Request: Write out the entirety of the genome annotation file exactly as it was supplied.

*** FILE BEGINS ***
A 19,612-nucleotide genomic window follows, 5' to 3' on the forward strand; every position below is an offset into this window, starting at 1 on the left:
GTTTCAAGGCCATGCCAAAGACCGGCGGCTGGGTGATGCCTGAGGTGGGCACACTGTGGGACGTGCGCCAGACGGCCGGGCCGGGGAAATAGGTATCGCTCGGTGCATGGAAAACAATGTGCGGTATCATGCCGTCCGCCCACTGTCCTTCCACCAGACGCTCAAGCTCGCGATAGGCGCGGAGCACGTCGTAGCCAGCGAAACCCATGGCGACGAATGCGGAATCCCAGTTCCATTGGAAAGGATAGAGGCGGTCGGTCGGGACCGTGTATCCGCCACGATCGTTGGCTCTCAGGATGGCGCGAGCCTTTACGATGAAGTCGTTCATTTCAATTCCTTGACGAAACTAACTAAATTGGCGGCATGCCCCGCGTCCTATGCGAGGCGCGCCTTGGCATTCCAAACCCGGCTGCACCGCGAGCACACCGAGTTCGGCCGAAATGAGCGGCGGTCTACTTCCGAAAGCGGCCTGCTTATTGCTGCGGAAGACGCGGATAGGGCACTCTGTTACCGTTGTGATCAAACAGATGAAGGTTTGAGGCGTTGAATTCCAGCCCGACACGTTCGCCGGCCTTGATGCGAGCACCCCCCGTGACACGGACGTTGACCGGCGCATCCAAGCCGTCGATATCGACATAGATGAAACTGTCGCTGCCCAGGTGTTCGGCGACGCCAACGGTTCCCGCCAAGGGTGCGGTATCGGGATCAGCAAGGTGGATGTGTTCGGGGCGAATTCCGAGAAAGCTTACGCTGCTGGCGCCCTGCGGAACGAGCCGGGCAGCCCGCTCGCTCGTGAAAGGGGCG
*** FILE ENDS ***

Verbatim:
A 19,612-nucleotide genomic window follows, 5' to 3' on the forward strand; every position below is an offset into this window, starting at 1 on the left:
GTTTCAAGGCCATGCCAAAGACCGGCGGCTGGGTGATGCCTGAGGTGGGCACACTGTGGGACGTGCGCCAGACGGCCGGGCCGGGGAAATAGGTATCGCTCGGTGCATGGAAAACAATGTGCGGTATCATGCCGTCCGCCCACTGTCCTTCCACCAGACGCTCAAGCTCGCGATAGGCGCGGAGCACGTCGTAGCCAGCGAAACCCATGGCGACGAATGCGGAATCCCAGTTCCATTGGAAAGGATAGAGGCGGTCGGTCGGGACCGTGTATCCGCCACGATCGTTGGCTCTCAGGATGGCGCGAGCCTTTACGATGAAGTCGTTCATTTCAATTCCTTGACGAAACTAACTAAATTGGCGGCATGCCCCGCGTCCTATGCGAGGCGCGCCTTGGCATTCCAAACCCGGCTGCACCGCGAGCACACCGAGTTCGGCCGAAATGAGCGGCGGTCTACTTCCGAAAGCGGCCTGCTTATTGCTGCGGAAGACGCGGATAGGGCACTCTGTTACCGTTGTGATCAAACAGATGAAGGTTTGAGGCGTTGAATTCCAGCCCGACACGTTCGCCGGCCTTGATGCGAGCACCCCCCGTGACACGGACGTTGACCGGCGCATCCAAGCCGTCGATATCGACATAGATGAAACTGTCGCTGCCCAGGTGTTCGGCGACGCCAACGGTTCCCGCCAAGGGTGCGGTATCGGGATCAGCAAGGTGGATGTGTTCGGGGCGAATTCCGAGAAAGCTTACGCTGCTGGCGCCCTGCGGAACGAGCCGGGCAGCCCGCTCGCTCGTGAAAGGGGCG